945

ARTICLE

I

I

The Existence of a Soluble Plasmalogenase in Guinea Pig Tissues Christopher R. McMaster, Can-Qun Lu and Patrick C. Choy* Department of Biochemistry and Molecular Biology, Faculty of Medicine, University of Manitoba, Winnipeg, Manitoba, Canada, R3E 0W3

The distribution of plasmalogenase for the hydrolysis of 1-alkenyl-2-acyl-sn-glycero-3-phosphoethanolamine

(plasmenylethanolamine) in the subcellular fractions of guinea pig tissues was examined. P l a s m a l o g e n a s e activity was found in high abundance in the cytosolic fractions of the brain and the heart. A s s e s s m e n t of microsomal

marker enzyme activities in the cytosolic fraction revealed that plasmalogenase activity in the cytosol was not due to microsomal contaminations. The characteristics of the cytosolie plnsmalogenase were very similar to the microsomal enzyme with respect to the pH profile of the reaction, the presence of divalent cations and Km values for plasmenylethanolamine. However, the cytosolic enzyme was slightly less stable at 55~ than the microsomal enzyme. Cytosolic enzyme activity was eluted as a broad peak in Sepharose 6B chromatography with an average molecular weight of 250,000. Our results demonstrate that most of brain plasmalogenase activity is soluble which makes the brain cytosol an excellent source to initiate the purification of this enzyme. Lipids 27, 945-949 (1992). Phospholipids containing an O-alkenyl group at the C-1 position (plasmalogens) are abundant in many mammalian tissues (1). The most widely distributed plasmalogens are the 1-alkenyl-2-acyl-sn-glycero-3-phosphoethanolamine (plasmenylethanolamine) species (1). Despite their ubiquitous distribution, only limited information is available on the metabolism or function of these phospholipids (2). The high concentrations of plasmenylethanolamines in electrically active tissues such as the brain and the heart imply that they may be involved in ion transport across membranes (3). Plasmalogens may also serve as reservoirs for prostaglandin precursors due to the large proportion of arachidonic acid at the C-2 position (4-6). Recently, a 1-alkenyl-2-acetyl-sn-glycero-3-phosphoethanolamine analogue of platelet activating factor has been identified in human neutrophils (7). The importance of plasmalogens to protect cell membranes from oxidative stress with the 1-alkenyl bond functioning as an oxygen radical scavenger has also been postulated (8). The 1-alkenyl bond of plasmenylethanolamine can be hydrolyzed by two separate catabolic pathways. In the mammalian brain and heart, a microsomal plasmalogenase has been identified that cleaves plasmenylethanolamine to lysophosphatidylethanolamine and a fatty aldehyde (9,10). An alternate route for the cleavage of the vinyl ether bond of plasmenylethanolamine involves the action of a putative phospholipase A2 followed by a lysoplasmalogenase. A lysoplasmalogenase activity has been characterized in both liver (11) and brain (12) microsomes. In view of the irreversible damage to both *To whomcorrespondenceshould be addressedat the Department of Biochemistry and Molecular Biology, Faculty of Medicine, University of Manitoba, 770 Bannatyne Avenue, Winnipeg, Manitoba, Canada R3E 0W3. Abbreviations: AU, absorbance unit; CDPethanolamine,cytidine diphosphoethanolamine; E1)TA, ethylenediaminetetraaceticacid; TLC, thin-layer chromatography.

cerebral and cardiac tissues by oxidative stresses during and after ischemia (13) and the protective role plasmalogens play in this process (8), the identification and characterization of plasmalogenase activities in these tissues is highly desirable. In this study, the distribution of plasmalogenase activity in the subcellular fractions of the guinea pig tissues was investigated. Surprisingly, plasmalogenase activity was found in high abundance in the cytosolic fraction from guinea pig brain and heart. The characteristics of the cytosolic enzyme activity were studied and compared to the activity found in the microsomal fraction.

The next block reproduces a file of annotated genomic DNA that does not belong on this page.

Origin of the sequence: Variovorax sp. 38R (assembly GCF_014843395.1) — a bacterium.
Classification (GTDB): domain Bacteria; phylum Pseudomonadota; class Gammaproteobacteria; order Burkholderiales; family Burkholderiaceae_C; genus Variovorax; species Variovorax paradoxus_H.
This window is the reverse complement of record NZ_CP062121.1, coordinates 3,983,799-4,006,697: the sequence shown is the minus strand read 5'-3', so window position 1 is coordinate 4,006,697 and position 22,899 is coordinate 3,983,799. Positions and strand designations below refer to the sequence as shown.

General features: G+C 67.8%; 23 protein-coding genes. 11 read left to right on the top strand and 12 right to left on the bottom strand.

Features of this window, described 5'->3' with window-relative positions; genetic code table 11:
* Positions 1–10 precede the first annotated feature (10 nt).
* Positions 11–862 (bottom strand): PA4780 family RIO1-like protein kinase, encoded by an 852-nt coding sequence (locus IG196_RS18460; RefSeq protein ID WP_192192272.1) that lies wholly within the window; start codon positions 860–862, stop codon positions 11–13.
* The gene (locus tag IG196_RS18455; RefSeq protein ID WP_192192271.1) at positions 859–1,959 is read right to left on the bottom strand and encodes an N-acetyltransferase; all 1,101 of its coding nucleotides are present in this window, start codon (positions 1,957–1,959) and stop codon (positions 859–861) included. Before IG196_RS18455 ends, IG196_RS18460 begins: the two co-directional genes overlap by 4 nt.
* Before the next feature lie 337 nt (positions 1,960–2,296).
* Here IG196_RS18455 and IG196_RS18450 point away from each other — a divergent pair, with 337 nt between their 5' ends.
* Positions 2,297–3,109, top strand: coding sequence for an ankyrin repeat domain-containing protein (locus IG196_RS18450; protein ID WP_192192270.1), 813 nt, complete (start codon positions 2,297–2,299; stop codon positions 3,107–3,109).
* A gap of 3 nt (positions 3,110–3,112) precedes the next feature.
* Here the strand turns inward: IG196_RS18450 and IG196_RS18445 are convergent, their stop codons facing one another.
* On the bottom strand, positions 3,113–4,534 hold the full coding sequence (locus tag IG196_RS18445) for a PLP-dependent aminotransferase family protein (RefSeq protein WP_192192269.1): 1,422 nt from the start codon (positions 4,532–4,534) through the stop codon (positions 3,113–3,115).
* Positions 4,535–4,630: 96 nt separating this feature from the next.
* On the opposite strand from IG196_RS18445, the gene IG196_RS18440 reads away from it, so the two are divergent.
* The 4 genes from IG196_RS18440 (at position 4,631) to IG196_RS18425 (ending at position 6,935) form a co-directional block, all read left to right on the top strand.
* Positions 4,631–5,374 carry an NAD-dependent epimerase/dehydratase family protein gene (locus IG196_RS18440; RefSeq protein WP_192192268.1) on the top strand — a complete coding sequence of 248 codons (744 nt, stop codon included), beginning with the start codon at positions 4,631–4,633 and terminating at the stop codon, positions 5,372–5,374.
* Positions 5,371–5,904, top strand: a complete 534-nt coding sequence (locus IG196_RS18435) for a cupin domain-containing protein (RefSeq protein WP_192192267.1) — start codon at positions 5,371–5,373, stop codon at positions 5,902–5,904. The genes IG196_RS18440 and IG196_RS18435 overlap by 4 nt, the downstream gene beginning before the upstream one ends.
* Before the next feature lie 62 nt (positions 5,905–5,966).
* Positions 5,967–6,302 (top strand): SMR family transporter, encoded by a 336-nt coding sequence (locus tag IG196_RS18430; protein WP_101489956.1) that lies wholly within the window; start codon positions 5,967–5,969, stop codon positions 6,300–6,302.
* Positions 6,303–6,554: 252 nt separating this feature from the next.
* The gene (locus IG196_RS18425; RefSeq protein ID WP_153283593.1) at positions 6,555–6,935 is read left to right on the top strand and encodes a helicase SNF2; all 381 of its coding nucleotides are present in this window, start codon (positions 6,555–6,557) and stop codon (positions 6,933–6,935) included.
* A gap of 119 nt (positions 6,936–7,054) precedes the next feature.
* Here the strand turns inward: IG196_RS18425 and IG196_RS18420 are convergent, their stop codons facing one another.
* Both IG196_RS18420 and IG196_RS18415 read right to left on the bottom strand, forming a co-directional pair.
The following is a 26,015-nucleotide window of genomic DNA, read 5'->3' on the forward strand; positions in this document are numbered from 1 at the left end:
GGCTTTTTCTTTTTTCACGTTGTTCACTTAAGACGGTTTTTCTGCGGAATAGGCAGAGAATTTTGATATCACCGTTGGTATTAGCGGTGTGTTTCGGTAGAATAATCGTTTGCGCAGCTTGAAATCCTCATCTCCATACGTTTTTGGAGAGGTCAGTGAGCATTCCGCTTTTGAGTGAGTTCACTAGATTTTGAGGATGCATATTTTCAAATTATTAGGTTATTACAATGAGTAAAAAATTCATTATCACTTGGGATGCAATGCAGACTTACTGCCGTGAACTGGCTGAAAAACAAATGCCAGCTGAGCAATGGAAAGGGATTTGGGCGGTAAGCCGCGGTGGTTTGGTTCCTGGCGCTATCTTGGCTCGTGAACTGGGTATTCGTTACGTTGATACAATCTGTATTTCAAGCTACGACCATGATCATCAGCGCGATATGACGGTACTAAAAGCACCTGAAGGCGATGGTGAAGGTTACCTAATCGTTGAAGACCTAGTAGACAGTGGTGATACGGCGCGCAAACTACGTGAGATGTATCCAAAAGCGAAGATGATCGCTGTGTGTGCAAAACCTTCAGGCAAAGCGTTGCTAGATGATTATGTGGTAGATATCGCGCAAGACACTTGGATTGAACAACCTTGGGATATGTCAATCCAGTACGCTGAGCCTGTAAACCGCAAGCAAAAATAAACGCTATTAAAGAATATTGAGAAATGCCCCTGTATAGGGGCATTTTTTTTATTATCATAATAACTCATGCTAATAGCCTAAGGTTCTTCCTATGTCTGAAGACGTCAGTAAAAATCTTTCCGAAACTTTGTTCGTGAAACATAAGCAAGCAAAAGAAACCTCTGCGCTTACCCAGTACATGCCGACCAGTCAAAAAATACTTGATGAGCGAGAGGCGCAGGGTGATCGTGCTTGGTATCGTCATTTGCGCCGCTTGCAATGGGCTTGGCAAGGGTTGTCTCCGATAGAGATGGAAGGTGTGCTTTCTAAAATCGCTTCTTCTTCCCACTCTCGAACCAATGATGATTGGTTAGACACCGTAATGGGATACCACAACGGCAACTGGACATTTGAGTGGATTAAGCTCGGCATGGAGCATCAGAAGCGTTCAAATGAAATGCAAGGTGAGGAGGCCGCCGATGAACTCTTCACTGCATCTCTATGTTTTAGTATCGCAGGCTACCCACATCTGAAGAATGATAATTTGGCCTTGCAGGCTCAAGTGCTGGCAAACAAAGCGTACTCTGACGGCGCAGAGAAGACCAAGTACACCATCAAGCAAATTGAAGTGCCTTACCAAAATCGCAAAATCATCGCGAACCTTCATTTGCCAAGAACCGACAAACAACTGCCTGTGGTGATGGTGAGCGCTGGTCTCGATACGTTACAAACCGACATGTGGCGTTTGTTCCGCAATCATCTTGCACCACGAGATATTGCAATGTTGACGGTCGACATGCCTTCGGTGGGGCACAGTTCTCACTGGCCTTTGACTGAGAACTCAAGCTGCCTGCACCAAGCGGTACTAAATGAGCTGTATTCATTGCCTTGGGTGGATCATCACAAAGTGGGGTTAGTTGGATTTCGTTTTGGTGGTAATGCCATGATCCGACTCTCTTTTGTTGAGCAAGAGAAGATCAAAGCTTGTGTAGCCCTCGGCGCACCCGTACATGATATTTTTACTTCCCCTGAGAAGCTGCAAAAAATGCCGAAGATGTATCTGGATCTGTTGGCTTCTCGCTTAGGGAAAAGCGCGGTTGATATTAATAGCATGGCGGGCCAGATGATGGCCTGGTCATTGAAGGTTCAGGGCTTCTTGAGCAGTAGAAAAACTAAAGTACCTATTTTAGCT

MATERIALS AND METHODS Materials. Aldehyde dehydrogenase, NAD +, glutathione (reduced form), NADPH, cytochrome c (reduced form), iodine, potassium iodide, butylated hydroxytoluene, Triton QS-15, polyoxyethylene sorbitan monolaurate (Tween 20), and CDPethanolamine (cytidine diphosphoethanolamine) were purchased from Sigma Chemical Company {Toronto, Ontario, Canada). Thin-layer chromatography (TLC) plates (Sil-G25) were obtained from Fisher Scientific (Ottawa, Ontario, Canada). Silicic acid (BIO-SIL A) for column chromatography was a product of Bio-Rad Laboratories (Mississauga, Ontario, Canada). BDH Limited (Poole" England) provided the 2% dimethyldichlorosilanein 1,1,1trichloroethane solution. Phospholipid standards were purchased from Serdary Research Laboratories {London, Ontario, Canada). Sepharose 6B for column chromatography was a product of Pharmacia LKB Biotechnology (Uppsala, Sweden). CDP[1,2-14C]ethanolamine was a product of 1CN Biomedicals (Costa Mesa, CA). All other chemicals were of the highest grade available and were acquired from the Canlab division of Baxter Diagnostics Corporation (Mississauga, Ontario, Canada). Guinea pigs weighing 275 +_ 25 g were used throughout the study. Preparation of plasmalogens for enzyme assays. Plasmalogens were prepared as previously described (10). Briefly, lipids were extracted from porcine hearts by the method of Folch et al. (14) in the presence of 0.5% butylated hydroxytoluene (wt/vol). The volume was reduced in vacuo and the lipid sample was dissolved in chloroform and applied to a silicic acid column. The individual phospholipids were eluted from the column with increasing amounts of methanol in chloroform (15}. Fractions from the column were analyzed by TLC with a solvent containing CHC13/CH3OH/CH3COOH/H20 (70:30:2:4, by vol). The fractions containing diradylglycerophosphoethanolamine were pooled. Phoshatidylethanolamine in the pooled diradylglycerophosphoethanolaminefraction was destroyed by the preferential hydrolysis of the ester bonds of phosphatidylethanolamine by mild alkaline hydrolysis with 0.35 M NaOH in 96% methanol as described by Renkonen (16). Lysoplasmenylethanolaminewas prepared by hydrolyzing the diradylglycerophosphoethanolamine fraction in 0.35 M NaOH in 96% methanol for 45 min. The plasmenylethanolamine and lysoplasmenylethanolamine obtained after alkaline hydrolysis were repurified by LIPIDS, Vol. 27, no. 12 (1992)